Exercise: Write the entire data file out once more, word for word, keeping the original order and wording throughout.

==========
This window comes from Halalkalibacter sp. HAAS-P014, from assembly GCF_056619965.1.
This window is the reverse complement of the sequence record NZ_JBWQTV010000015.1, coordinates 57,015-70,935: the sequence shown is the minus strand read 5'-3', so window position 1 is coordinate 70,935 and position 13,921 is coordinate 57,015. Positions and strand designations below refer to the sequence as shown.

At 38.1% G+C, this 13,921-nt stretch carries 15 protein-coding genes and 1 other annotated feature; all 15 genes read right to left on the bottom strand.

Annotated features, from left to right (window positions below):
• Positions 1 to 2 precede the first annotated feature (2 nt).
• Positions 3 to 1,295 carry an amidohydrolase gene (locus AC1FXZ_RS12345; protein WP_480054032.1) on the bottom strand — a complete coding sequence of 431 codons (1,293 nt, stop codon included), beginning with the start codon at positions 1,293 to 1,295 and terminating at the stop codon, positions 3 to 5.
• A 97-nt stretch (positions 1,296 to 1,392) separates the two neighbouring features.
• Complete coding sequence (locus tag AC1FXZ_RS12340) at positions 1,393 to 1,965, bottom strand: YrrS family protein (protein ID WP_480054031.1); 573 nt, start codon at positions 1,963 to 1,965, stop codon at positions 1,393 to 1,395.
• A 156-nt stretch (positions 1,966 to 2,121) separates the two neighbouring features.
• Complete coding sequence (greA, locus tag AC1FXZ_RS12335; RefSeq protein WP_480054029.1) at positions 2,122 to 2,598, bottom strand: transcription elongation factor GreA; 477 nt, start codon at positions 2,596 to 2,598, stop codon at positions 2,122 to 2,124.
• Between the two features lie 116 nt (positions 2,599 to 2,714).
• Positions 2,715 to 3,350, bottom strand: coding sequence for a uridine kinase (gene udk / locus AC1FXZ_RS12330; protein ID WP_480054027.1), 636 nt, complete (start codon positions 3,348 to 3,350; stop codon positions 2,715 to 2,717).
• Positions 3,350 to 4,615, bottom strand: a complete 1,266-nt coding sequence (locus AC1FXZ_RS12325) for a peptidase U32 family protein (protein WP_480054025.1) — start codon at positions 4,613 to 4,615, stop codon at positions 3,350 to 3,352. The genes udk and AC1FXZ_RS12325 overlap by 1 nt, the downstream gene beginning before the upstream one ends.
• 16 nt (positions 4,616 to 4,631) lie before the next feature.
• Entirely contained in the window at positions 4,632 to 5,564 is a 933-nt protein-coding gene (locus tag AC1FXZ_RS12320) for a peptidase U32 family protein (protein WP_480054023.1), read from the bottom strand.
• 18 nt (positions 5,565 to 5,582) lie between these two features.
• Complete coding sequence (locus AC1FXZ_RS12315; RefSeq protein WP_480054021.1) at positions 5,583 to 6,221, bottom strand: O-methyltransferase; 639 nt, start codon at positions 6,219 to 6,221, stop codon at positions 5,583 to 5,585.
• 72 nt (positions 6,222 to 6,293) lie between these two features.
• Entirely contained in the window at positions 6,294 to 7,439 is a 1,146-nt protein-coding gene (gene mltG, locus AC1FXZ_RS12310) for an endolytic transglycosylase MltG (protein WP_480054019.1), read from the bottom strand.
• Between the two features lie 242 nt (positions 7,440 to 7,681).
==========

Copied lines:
This window comes from Halalkalibacter sp. HAAS-P014, from assembly GCF_056619965.1.
This window is the reverse complement of the sequence record NZ_JBWQTV010000015.1, coordinates 57,015-70,935: the sequence shown is the minus strand read 5'-3', so window position 1 is coordinate 70,935 and position 13,921 is coordinate 57,015. Positions and strand designations below refer to the sequence as shown.

At 38.1% G+C, this 13,921-nt stretch carries 15 protein-coding genes and 1 other annotated feature; all 15 genes read right to left on the bottom strand.

Annotated features, from left to right (window positions below):
• Positions 1 to 2 precede the first annotated feature (2 nt).
• Positions 3 to 1,295 carry an amidohydrolase gene (locus AC1FXZ_RS12345; protein WP_480054032.1) on the bottom strand — a complete coding sequence of 431 codons (1,293 nt, stop codon included), beginning with the start codon at positions 1,293 to 1,295 and terminating at the stop codon, positions 3 to 5.
• A 97-nt stretch (positions 1,296 to 1,392) separates the two neighbouring features.
• Complete coding sequence (locus tag AC1FXZ_RS12340) at positions 1,393 to 1,965, bottom strand: YrrS family protein (protein ID WP_480054031.1); 573 nt, start codon at positions 1,963 to 1,965, stop codon at positions 1,393 to 1,395.
• A 156-nt stretch (positions 1,966 to 2,121) separates the two neighbouring features.
• Complete coding sequence (greA, locus tag AC1FXZ_RS12335; RefSeq protein WP_480054029.1) at positions 2,122 to 2,598, bottom strand: transcription elongation factor GreA; 477 nt, start codon at positions 2,596 to 2,598, stop codon at positions 2,122 to 2,124.
• Between the two features lie 116 nt (positions 2,599 to 2,714).
• Positions 2,715 to 3,350, bottom strand: coding sequence for a uridine kinase (gene udk / locus AC1FXZ_RS12330; protein ID WP_480054027.1), 636 nt, complete (start codon positions 3,348 to 3,350; stop codon positions 2,715 to 2,717).
• Positions 3,350 to 4,615, bottom strand: a complete 1,266-nt coding sequence (locus AC1FXZ_RS12325) for a peptidase U32 family protein (protein WP_480054025.1) — start codon at positions 4,613 to 4,615, stop codon at positions 3,350 to 3,352. The genes udk and AC1FXZ_RS12325 overlap by 1 nt, the downstream gene beginning before the upstream one ends.
• 16 nt (positions 4,616 to 4,631) lie before the next feature.
• Entirely contained in the window at positions 4,632 to 5,564 is a 933-nt protein-coding gene (locus tag AC1FXZ_RS12320) for a peptidase U32 family protein (protein WP_480054023.1), read from the bottom strand.
• 18 nt (positions 5,565 to 5,582) lie between these two features.
• Complete coding sequence (locus AC1FXZ_RS12315; RefSeq protein WP_480054021.1) at positions 5,583 to 6,221, bottom strand: O-methyltransferase; 639 nt, start codon at positions 6,219 to 6,221, stop codon at positions 5,583 to 5,585.
• 72 nt (positions 6,222 to 6,293) lie between these two features.
• Entirely contained in the window at positions 6,294 to 7,439 is a 1,146-nt protein-coding gene (gene mltG, locus AC1FXZ_RS12310) for an endolytic transglycosylase MltG (protein WP_480054019.1), read from the bottom strand.
• Between the two features lie 242 nt (positions 7,440 to 7,681).